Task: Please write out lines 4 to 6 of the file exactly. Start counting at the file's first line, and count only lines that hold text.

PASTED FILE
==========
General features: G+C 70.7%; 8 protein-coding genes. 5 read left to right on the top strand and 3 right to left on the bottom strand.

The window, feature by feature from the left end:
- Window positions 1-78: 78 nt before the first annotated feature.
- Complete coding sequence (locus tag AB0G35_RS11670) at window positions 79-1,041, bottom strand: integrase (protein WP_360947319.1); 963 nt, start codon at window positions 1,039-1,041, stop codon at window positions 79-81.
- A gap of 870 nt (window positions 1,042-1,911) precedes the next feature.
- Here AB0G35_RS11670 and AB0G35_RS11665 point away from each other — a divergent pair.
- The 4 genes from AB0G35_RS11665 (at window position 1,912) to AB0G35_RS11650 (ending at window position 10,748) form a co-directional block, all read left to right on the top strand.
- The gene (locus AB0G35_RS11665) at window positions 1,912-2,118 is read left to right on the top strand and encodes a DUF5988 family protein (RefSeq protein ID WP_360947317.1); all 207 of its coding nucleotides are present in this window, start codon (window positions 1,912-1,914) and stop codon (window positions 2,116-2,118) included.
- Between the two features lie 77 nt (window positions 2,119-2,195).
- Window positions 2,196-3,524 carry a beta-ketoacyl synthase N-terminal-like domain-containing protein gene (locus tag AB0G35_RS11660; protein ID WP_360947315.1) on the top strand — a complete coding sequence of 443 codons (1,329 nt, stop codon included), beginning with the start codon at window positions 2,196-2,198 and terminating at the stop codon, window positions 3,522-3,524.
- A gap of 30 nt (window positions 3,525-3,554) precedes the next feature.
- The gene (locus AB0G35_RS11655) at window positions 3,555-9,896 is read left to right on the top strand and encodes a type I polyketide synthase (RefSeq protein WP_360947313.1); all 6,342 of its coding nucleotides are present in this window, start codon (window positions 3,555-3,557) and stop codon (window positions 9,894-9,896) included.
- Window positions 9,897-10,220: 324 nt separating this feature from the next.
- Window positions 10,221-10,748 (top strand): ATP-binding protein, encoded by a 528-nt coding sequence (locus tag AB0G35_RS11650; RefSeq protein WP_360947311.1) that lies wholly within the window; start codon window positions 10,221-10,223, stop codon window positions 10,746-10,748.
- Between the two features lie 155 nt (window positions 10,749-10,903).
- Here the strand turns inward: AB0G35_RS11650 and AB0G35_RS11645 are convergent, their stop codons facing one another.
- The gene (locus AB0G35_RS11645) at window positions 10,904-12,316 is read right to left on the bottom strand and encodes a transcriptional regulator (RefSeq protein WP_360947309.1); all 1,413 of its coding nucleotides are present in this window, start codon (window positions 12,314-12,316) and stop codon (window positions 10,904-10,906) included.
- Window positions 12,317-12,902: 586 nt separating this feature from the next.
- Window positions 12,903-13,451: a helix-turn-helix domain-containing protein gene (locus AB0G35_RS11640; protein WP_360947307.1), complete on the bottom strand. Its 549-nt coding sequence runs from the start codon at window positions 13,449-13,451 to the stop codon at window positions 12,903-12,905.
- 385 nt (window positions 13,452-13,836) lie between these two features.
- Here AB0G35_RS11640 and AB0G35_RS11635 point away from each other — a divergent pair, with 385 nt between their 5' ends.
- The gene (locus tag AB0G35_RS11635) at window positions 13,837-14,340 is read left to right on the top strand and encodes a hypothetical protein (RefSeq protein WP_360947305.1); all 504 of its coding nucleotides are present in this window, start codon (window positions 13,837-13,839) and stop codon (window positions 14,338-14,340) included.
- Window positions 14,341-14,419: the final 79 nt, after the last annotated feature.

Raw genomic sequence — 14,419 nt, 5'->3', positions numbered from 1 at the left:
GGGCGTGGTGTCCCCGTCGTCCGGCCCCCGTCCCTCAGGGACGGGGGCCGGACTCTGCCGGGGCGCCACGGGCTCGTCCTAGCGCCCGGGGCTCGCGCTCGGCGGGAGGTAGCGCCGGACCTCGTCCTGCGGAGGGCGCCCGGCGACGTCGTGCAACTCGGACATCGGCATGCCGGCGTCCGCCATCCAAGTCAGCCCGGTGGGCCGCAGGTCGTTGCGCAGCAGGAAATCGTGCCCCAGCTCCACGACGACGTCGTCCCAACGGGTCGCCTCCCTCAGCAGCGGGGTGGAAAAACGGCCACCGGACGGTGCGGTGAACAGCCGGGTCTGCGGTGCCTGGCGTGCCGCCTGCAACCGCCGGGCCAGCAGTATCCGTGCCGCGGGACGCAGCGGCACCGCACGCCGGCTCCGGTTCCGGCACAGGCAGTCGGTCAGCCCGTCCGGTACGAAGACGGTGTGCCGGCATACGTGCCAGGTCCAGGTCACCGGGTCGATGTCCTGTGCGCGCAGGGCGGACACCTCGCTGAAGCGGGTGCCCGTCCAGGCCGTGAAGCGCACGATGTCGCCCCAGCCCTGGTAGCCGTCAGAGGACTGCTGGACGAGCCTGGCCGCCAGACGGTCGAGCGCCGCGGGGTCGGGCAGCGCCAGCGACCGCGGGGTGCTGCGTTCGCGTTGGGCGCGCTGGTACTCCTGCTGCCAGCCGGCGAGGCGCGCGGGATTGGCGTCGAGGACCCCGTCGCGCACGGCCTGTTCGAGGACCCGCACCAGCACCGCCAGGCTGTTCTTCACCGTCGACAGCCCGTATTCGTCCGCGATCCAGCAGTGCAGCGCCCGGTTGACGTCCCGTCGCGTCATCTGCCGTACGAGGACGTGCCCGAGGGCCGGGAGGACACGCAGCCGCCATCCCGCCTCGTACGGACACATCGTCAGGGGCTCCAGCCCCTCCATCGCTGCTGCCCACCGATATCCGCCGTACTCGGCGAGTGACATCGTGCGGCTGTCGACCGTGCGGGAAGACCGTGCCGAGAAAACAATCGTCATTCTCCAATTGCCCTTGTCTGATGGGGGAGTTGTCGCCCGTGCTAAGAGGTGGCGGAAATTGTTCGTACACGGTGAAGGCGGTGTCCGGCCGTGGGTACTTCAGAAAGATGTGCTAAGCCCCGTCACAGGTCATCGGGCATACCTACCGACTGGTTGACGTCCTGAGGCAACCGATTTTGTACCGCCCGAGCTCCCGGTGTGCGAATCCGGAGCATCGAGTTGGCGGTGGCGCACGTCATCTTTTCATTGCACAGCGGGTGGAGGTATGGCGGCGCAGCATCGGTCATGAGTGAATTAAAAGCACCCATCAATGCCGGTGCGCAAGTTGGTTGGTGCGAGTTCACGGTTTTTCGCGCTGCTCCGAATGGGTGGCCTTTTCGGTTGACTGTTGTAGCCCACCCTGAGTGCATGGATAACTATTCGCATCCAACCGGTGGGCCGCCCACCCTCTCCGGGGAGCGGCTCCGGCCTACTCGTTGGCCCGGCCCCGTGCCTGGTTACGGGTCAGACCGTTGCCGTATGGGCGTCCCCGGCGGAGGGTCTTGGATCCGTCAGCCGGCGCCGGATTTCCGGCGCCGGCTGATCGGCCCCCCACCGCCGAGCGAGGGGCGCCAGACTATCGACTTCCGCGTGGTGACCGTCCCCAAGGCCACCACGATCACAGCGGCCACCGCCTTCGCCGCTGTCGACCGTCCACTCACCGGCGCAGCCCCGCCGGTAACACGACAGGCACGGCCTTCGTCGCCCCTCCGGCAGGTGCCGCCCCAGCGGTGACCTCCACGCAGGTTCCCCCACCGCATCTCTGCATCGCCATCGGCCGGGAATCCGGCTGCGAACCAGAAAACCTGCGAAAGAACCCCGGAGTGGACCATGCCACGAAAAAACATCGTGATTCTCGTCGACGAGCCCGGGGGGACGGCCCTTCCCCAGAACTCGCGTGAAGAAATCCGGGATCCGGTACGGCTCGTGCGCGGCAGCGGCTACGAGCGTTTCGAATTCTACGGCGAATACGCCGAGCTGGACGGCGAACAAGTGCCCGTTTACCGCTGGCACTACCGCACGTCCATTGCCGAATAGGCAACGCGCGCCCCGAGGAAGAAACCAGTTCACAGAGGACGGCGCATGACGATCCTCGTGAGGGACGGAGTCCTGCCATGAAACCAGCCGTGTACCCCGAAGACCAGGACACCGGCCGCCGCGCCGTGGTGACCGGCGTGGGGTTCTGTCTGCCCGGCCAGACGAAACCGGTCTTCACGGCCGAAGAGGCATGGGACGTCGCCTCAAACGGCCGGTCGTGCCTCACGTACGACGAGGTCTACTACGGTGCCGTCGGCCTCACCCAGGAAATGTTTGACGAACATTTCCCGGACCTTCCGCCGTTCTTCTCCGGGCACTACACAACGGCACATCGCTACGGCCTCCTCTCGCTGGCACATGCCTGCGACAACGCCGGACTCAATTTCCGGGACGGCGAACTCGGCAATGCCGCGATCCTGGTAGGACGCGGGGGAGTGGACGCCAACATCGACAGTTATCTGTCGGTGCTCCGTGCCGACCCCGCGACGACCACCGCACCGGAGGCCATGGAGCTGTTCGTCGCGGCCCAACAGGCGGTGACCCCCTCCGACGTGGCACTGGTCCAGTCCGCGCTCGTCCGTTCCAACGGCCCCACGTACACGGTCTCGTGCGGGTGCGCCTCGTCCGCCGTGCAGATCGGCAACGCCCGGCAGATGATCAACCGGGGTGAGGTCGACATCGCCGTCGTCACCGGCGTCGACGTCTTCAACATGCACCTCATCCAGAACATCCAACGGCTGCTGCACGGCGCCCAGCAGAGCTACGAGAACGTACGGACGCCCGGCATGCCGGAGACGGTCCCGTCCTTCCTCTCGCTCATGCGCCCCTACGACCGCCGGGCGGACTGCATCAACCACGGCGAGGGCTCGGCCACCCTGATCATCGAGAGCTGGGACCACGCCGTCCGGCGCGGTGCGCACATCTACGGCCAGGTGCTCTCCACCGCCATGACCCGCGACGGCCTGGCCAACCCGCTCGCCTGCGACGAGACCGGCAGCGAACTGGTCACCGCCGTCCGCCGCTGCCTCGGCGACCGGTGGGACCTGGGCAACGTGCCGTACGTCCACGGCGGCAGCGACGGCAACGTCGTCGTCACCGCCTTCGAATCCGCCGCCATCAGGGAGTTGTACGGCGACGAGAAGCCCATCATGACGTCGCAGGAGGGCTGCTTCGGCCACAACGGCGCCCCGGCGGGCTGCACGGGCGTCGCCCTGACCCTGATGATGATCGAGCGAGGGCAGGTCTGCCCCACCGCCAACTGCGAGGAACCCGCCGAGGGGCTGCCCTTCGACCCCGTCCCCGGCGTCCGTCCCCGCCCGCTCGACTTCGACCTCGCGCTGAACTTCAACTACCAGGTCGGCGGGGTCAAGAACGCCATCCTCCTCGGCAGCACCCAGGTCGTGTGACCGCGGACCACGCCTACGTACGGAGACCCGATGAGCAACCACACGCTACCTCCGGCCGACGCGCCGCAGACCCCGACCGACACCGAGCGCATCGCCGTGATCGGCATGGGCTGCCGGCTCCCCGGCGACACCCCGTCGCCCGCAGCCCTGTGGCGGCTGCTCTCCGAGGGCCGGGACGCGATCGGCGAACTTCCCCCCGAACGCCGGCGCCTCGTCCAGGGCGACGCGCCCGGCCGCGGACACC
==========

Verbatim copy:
- Complete coding sequence (locus tag AB0G35_RS11670) at window positions 79-1,041, bottom strand: integrase (protein WP_360947319.1); 963 nt, start codon at window positions 1,039-1,041, stop codon at window positions 79-81.
- A gap of 870 nt (window positions 1,042-1,911) precedes the next feature.
- Here AB0G35_RS11670 and AB0G35_RS11665 point away from each other — a divergent pair.